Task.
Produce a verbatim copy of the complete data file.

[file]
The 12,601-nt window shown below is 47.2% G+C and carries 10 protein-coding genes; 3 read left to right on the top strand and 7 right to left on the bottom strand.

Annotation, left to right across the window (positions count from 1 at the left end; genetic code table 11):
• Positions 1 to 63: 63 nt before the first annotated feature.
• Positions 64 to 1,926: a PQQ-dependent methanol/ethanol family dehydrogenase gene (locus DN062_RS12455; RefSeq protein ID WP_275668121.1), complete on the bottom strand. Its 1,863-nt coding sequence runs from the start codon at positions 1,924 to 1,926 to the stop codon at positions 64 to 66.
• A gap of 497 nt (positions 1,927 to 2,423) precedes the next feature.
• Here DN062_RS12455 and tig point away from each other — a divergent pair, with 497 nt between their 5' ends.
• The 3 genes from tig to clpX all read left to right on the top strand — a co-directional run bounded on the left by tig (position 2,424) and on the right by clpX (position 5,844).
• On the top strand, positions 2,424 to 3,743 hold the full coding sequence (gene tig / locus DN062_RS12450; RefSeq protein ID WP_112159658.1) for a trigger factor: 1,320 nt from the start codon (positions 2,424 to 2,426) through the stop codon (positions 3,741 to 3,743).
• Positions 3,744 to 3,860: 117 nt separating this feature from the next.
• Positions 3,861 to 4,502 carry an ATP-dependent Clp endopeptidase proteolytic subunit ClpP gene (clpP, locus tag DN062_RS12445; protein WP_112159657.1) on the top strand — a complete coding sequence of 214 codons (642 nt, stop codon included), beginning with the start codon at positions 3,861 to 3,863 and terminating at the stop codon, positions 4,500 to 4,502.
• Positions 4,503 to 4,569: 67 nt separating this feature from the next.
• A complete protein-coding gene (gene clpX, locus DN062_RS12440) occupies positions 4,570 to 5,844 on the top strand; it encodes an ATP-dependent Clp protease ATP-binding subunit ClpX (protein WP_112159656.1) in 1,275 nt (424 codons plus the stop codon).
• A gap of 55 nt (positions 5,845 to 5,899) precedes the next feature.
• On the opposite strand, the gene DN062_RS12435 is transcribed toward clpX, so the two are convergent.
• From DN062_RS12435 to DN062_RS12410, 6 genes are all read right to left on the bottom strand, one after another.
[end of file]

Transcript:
The 12,601-nt window shown below is 47.2% G+C and carries 10 protein-coding genes; 3 read left to right on the top strand and 7 right to left on the bottom strand.

Annotation, left to right across the window (positions count from 1 at the left end; genetic code table 11):
• Positions 1 to 63: 63 nt before the first annotated feature.
• Positions 64 to 1,926: a PQQ-dependent methanol/ethanol family dehydrogenase gene (locus DN062_RS12455; RefSeq protein ID WP_275668121.1), complete on the bottom strand. Its 1,863-nt coding sequence runs from the start codon at positions 1,924 to 1,926 to the stop codon at positions 64 to 66.
• A gap of 497 nt (positions 1,927 to 2,423) precedes the next feature.
• Here DN062_RS12455 and tig point away from each other — a divergent pair, with 497 nt between their 5' ends.
• The 3 genes from tig to clpX all read left to right on the top strand — a co-directional run bounded on the left by tig (position 2,424) and on the right by clpX (position 5,844).
• On the top strand, positions 2,424 to 3,743 hold the full coding sequence (gene tig / locus DN062_RS12450; RefSeq protein ID WP_112159658.1) for a trigger factor: 1,320 nt from the start codon (positions 2,424 to 2,426) through the stop codon (positions 3,741 to 3,743).
• Positions 3,744 to 3,860: 117 nt separating this feature from the next.
• Positions 3,861 to 4,502 carry an ATP-dependent Clp endopeptidase proteolytic subunit ClpP gene (clpP, locus tag DN062_RS12445; protein WP_112159657.1) on the top strand — a complete coding sequence of 214 codons (642 nt, stop codon included), beginning with the start codon at positions 3,861 to 3,863 and terminating at the stop codon, positions 4,500 to 4,502.
• Positions 4,503 to 4,569: 67 nt separating this feature from the next.
• A complete protein-coding gene (gene clpX, locus DN062_RS12440) occupies positions 4,570 to 5,844 on the top strand; it encodes an ATP-dependent Clp protease ATP-binding subunit ClpX (protein WP_112159656.1) in 1,275 nt (424 codons plus the stop codon).
• A gap of 55 nt (positions 5,845 to 5,899) precedes the next feature.
• On the opposite strand, the gene DN062_RS12435 is transcribed toward clpX, so the two are convergent.
• From DN062_RS12435 to DN062_RS12410, 6 genes are all read right to left on the bottom strand, one after another.